High turnover and natural burnout can be a crippling problem in any volunteer-based organization. With volunteers coming in and out, how can we make sure that we do not lose expertise along the way? Even more so than other chapters, college-based chapters face this challenge constantly, with a complete turnover every 4 years, as students graduate. The University of Massachusetts student-run “Difference Makers” chapter strives to provide a solution to this problem.

“We are modeled on fraternities,” said president Craig Kelley, with a chuckle of embarrassment at the comparison. There is a leadership team with required school positions such as a President and Vice President, as well as added positions based on needs, such as Design Captain, Recipient Captain, and Print Team Captain. In pursuit of the best organizational model, Difference Makers meets with other organizations on campus once a semester to collaborate and learn from each other organizations’ challenges and solutions.

The chapter was founded three years ago by Peter Larson and Craig Kaminski, with the current leadership Craig Kelley, Katie Elwell, and Alex Lambert as early members. At first, the team consisted of biology, mechanical engineering, exercise physiology, and plastic engineering majors, remembers Katie, but now, Difference Makers represents many disciplines, including english, education, and peace and conflict majors, who bring expertise in writing, child development, and education. Each added discipline is represented with unique leadership positions to create to lasting value in the organization.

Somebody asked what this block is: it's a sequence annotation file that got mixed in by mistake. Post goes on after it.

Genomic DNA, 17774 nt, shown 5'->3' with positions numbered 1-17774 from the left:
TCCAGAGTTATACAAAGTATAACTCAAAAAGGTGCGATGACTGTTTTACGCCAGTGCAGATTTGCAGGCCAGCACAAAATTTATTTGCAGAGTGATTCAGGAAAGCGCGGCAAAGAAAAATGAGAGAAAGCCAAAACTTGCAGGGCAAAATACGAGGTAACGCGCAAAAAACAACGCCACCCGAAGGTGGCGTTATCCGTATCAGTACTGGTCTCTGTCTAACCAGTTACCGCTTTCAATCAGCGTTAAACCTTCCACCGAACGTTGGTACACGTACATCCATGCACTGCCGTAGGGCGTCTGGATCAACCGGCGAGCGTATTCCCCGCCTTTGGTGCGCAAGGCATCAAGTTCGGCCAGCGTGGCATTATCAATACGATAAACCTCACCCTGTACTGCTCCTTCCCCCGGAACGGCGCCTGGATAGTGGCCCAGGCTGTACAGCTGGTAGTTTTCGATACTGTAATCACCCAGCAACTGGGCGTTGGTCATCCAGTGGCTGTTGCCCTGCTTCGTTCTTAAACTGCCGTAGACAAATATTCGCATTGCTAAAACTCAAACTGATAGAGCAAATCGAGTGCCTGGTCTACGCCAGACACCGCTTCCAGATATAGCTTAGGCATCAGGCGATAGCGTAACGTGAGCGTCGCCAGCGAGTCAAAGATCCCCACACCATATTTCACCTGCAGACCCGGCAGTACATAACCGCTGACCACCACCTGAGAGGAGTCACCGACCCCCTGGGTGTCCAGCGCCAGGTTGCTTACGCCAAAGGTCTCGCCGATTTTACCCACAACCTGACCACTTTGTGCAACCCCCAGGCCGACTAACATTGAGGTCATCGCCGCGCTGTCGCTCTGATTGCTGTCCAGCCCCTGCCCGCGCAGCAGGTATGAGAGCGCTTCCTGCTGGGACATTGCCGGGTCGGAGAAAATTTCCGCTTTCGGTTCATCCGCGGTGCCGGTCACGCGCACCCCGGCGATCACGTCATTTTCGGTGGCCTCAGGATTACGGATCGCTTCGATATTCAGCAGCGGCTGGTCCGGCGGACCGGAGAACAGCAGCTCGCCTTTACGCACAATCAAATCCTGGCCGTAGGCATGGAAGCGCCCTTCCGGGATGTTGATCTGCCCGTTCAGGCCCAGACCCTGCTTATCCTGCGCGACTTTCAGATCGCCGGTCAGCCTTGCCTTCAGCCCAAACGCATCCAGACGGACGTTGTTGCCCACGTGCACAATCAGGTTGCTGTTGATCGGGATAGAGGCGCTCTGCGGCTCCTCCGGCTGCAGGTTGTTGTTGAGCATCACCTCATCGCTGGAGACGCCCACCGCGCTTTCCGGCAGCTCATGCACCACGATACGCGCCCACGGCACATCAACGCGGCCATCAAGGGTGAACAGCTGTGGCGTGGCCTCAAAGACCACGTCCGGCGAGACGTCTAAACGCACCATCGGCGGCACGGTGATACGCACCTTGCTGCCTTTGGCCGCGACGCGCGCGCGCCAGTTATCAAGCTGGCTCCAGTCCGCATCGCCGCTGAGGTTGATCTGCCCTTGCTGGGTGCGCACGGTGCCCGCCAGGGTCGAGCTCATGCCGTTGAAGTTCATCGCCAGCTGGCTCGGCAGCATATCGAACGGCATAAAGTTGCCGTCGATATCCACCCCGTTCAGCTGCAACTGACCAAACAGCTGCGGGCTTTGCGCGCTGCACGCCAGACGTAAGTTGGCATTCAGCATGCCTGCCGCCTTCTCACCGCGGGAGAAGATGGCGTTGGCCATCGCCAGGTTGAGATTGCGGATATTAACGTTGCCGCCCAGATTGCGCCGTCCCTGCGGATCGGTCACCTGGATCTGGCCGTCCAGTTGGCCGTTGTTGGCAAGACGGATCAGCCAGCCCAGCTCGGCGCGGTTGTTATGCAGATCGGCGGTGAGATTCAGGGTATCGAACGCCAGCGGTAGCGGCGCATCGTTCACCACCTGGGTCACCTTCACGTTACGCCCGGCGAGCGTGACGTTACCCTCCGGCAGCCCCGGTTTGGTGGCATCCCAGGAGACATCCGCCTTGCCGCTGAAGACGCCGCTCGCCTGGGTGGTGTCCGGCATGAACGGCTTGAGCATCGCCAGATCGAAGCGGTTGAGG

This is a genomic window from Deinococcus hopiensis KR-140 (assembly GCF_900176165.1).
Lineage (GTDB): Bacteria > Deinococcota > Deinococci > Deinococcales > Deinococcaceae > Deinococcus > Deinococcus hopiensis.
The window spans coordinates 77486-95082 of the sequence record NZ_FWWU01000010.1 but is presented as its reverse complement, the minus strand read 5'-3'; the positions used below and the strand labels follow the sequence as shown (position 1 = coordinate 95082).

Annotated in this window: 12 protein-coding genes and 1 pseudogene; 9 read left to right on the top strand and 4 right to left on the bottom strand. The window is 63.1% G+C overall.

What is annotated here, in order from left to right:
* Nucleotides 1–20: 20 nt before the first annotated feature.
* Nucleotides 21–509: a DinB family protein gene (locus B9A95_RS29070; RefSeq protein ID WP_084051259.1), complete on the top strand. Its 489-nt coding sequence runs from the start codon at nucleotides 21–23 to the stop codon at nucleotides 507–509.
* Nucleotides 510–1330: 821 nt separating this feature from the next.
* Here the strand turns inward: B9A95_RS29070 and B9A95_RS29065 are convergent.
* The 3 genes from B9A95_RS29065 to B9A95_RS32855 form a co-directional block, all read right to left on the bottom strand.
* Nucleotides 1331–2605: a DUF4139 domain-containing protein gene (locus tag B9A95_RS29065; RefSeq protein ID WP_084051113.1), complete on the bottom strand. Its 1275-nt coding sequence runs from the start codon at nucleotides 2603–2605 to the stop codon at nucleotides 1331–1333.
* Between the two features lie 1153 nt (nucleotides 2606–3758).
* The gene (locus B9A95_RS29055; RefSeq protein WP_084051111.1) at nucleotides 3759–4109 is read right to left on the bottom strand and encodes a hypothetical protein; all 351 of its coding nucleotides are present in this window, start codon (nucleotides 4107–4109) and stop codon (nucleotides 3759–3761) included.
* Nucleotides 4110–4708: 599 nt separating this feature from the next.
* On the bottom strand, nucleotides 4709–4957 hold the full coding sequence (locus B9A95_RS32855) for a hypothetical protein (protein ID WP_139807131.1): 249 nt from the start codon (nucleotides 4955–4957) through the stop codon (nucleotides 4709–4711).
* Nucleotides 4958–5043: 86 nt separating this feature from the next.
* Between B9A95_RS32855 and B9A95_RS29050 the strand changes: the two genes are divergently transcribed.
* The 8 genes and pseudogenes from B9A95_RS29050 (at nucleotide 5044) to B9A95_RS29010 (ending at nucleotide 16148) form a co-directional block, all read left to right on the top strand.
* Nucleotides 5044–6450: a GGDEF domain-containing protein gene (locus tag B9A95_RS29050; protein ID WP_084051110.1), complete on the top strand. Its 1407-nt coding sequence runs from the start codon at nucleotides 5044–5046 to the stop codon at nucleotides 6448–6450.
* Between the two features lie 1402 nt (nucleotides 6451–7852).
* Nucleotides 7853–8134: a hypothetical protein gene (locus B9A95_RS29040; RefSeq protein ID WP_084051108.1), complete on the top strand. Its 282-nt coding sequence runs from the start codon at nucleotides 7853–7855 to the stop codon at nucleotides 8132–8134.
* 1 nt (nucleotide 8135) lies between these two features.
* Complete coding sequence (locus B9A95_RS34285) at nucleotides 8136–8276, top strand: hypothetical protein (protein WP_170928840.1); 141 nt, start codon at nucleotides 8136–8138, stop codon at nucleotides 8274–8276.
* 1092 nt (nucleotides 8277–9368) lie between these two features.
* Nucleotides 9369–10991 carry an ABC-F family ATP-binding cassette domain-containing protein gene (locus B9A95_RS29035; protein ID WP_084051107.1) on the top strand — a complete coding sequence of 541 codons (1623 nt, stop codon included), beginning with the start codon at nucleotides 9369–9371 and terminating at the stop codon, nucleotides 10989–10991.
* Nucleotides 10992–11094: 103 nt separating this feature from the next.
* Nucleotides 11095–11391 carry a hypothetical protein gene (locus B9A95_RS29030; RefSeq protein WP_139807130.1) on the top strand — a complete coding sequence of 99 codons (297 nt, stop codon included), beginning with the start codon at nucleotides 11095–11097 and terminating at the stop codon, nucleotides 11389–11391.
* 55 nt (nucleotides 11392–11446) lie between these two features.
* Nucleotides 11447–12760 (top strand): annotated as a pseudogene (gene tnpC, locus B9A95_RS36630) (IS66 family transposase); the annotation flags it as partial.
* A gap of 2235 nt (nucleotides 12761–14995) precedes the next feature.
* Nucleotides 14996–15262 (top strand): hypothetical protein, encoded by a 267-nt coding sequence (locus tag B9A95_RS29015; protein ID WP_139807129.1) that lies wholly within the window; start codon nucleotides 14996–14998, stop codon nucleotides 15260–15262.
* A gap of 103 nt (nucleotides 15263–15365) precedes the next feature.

With these set positions, the team’s primary focus is on leadership changes, mentorship, and teaching technical details. Each year, the President steps down in December so there is a full semester for the new president to take the reins under the mentorship of the graduating president. Soon, the chapter hopes to provide a guidebook for future Difference Makers volunteers and other chapters who hope to replicate their sustainable volunteer structure.

Once a month, every volunteer, from leadership to new recruits, comes together for “design reviews” where collaborative input goes into every new design. In addition to creating the best product, this process also provides an opportunity for new volunteers to observe and participate in the the design process before they begin their own projects. With this excellent support structure, the team has delivered twenty hands and produces three to four new designs each semester. Many of these designs are task-specific, such as their “Ninja hand,” which allows the child to hold a halloween bag and pick up candy at the same time. Other hands they have designed allow children to hold a baseball bat, row in a boat, help sweep up at a horse farm, or swim using a “mermaid fin” design.

“The kids are tough, resilient, and independent,” reflects Craig. Clearly, the team is dedicated to assisting these independent kids long-term through their internal mentorship of student volunteers.


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